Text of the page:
Issue

On War and Peace

Nearly thirty years after the Rwandan genocide, thousands of maimed amputees remind us of the war that took 500,000 lives in 100 days. War leaves marks that cannot be erased—not only in Rwanda, but on every continent.

Reporting from On War and Peace examines the roots of conflict, whether it be religious hatred, sectarian rivalry, a security vacuum, the struggle for natural resources, or the desperation that results from poverty.

Pulitzer Center journalists also cover war’s aftermath: the transitional governments that result in chaos, diplomacy that goes awry, peace talks that never end, and the people who suffer the consequences, young and old. We see the children who go hungry, lose their homes, leave school, become combatants, or join the jihad.

Often the end to conflict leaves turmoil in its wake while the road to peace seems circuitous: In South Sudan, rebel-commanders-turned politicians plunge the country into civil war. In the U.S., troops return home from one war only to be re-deployed to another. But everywhere, in every conflict, there are also voices crying out for peace, determined to heal the divide.

On War and Peace

A Land in Limbo

During colonial times, Somalia was divided between British Somaliland (in the north) and Italian Somaliland (in the south, Mogadishu area). After WWII Britain joined British Somaliland with Italian Somaliland, though because of the different colonial legacies, deep social differences existed between the two sides. In 1960 a united Somalia became independent. Following the 1970s war with Ethiopia, the Somali military dictator, Said Barre (a southern Somali), became more and more repressive, pushing people from Somaliland to press for independence.

Somaliland's Mental Hospital: Stretched to the Limit

Somaliland has only one mental hospital in the entire country. Many patients in the hospital suffer from post-traumatic stress syndrome from the civil war with southern Somalia, which eventually led to secession and, still after 18 years, de-facto independence. Overuse of khat, a narcotic leaf that is normally chewed throughout the day, has been said to lead to more cases schizophrenia. However, given Somaliland's unrecognized status, the state's coffers are stretched thin, with little available resources for social services such as health care.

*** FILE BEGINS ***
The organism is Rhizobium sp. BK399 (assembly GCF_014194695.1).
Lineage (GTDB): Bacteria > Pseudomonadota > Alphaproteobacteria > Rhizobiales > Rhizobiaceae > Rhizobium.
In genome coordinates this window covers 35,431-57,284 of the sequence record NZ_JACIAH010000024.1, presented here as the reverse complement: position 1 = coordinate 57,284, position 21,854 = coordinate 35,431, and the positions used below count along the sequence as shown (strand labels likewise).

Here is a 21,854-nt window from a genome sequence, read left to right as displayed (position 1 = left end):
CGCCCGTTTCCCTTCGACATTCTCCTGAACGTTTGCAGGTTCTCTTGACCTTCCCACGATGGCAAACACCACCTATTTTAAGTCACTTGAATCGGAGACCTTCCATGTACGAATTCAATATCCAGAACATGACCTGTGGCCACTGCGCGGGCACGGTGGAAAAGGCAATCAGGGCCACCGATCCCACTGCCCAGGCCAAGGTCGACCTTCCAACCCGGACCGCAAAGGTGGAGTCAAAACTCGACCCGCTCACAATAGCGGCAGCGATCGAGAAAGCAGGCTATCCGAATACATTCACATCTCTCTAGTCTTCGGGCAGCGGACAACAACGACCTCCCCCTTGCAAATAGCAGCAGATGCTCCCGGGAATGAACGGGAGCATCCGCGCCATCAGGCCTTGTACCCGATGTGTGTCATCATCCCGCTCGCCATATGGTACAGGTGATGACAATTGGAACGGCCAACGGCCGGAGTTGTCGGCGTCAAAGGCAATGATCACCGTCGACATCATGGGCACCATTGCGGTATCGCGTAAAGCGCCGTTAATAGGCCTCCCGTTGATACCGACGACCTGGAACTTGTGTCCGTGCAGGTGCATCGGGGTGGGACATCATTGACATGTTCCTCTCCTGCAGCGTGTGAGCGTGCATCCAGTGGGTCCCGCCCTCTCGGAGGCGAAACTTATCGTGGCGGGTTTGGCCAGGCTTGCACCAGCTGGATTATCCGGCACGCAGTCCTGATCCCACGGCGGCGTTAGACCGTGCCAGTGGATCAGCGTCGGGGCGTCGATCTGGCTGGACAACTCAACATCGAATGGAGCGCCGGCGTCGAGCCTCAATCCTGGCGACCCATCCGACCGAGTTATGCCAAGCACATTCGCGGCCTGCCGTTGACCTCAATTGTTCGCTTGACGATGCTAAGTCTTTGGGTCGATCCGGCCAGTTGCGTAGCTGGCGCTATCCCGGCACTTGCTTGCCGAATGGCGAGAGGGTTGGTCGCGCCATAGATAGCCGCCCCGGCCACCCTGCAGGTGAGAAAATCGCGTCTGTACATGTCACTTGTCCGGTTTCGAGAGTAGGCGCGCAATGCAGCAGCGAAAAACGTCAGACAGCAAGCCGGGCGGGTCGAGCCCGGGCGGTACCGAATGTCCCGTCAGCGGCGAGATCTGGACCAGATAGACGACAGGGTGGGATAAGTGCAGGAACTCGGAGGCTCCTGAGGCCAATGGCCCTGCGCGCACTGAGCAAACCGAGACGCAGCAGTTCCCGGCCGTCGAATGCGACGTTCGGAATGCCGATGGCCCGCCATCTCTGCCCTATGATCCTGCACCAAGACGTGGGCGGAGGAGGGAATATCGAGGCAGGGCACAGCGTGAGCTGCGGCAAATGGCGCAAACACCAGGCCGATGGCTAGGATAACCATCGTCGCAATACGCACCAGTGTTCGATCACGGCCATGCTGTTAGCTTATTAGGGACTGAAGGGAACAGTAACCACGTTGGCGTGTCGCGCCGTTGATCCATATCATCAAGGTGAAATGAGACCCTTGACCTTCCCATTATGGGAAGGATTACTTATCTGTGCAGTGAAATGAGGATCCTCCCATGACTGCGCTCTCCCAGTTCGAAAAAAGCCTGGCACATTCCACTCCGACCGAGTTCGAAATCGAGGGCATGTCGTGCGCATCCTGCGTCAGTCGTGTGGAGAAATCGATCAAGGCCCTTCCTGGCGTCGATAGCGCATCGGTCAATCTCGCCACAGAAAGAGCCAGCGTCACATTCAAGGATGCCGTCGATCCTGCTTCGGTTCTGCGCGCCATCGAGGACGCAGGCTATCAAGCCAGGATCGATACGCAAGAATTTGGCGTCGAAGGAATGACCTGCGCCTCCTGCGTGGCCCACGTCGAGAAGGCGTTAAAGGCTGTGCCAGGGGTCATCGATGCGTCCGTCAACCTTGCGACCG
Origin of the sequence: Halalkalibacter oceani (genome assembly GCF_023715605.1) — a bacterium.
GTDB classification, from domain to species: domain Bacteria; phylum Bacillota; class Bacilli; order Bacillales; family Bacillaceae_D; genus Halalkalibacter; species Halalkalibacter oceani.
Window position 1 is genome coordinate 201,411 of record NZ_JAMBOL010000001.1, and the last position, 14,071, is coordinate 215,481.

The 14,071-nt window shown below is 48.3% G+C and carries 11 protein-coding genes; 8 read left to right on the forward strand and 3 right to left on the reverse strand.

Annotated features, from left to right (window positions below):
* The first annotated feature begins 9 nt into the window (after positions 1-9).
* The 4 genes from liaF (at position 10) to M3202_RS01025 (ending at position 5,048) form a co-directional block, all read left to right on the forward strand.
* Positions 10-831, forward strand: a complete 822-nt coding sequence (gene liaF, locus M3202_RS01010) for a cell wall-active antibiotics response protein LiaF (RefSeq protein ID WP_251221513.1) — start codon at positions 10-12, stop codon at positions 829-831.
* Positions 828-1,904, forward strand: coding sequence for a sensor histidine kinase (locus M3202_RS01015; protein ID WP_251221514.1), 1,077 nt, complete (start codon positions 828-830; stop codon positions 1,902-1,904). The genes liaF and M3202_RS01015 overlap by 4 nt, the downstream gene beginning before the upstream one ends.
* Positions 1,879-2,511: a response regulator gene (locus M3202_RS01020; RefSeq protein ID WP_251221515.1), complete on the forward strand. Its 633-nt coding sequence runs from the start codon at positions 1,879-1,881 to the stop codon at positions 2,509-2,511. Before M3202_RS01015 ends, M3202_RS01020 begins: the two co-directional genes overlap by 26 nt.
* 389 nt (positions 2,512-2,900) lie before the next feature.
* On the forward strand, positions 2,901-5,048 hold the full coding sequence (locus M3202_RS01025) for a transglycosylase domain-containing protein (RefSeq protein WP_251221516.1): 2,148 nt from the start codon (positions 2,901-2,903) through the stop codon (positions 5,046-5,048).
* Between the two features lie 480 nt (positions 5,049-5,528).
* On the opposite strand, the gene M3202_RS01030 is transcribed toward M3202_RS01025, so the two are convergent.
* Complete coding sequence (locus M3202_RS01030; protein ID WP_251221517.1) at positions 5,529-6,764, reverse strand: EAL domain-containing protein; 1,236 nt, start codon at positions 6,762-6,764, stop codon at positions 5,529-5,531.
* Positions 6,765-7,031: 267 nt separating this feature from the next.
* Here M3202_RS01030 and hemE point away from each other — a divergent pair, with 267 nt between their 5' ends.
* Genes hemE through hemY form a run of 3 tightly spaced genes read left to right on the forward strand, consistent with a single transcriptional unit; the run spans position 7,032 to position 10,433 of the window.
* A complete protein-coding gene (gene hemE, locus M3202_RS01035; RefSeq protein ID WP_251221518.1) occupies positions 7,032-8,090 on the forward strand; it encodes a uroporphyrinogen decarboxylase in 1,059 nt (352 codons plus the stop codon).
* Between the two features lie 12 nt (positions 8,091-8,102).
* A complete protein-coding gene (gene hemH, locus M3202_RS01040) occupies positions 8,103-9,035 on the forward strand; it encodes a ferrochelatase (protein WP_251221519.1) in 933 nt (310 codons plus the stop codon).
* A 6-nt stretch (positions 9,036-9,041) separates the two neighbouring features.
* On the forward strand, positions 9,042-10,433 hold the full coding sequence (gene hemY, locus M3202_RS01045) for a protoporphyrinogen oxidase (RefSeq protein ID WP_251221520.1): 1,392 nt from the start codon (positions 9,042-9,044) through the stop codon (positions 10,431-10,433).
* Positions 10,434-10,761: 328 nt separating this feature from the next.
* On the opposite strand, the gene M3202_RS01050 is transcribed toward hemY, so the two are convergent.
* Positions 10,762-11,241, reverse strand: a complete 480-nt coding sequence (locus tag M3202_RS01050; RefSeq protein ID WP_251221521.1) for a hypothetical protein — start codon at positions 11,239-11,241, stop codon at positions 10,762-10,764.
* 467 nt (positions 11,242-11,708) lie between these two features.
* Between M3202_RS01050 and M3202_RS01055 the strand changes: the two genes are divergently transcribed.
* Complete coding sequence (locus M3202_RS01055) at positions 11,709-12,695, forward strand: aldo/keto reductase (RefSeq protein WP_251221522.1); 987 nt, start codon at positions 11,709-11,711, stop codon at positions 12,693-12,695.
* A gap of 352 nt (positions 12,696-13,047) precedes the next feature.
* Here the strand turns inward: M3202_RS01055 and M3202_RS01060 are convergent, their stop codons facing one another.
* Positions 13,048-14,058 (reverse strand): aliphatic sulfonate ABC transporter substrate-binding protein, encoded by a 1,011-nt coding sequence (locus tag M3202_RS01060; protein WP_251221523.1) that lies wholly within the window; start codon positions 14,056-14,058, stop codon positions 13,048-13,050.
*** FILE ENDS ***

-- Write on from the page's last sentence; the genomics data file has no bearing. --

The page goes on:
Petraeus affirms Taliban targeted, killed in air raids

KABUL, Afghanistan | Video footage of a bombing raid by U.S. forces earlier this month on a village in western Afghanistan "very clearly" shows that Taliban militants were targeted and it accounts for most of those killed, the top U.S. commander for the Middle East and South Asia said Friday.

"What the video will prove is that the targets of these different strikes were the Taliban," Gen. David H. Petraeus, head of Central Command, told National Public Radio.

U.S.: Taliban 'very clearly' target of raid

KABUL, Afghanistan | Video footage of a bombing raid by U.S. forces earlier this month on a village in western Afghanistan "very clearly" shows that Taliban militants were targeted and it accounts for most of those killed, the top U.S. commander for the Middle East and South Asia said Friday.

"What the video will prove is that the targets of these different strikes were the Taliban," Gen. David H. Petraeus, head of Central Command, told National Public Radio.

Afghanistan: After an Airstrike

Jason Motlagh has been reporting from Afghanistan for several months, first embedding with U.S. troops and more recently looking at the other side of the conflict -- the growing numbers of civilian casualties. Over webcam from Kabul, Motlagh tells iWitness what happened when a recent U.S. airstrike hit a village in the province of Herat, killing scores of civilians. Sharing dramatic footage and images in the wake of the bombings and interviewing victims and U.S. military, Motlagh reports conflicting accounts of what took place.

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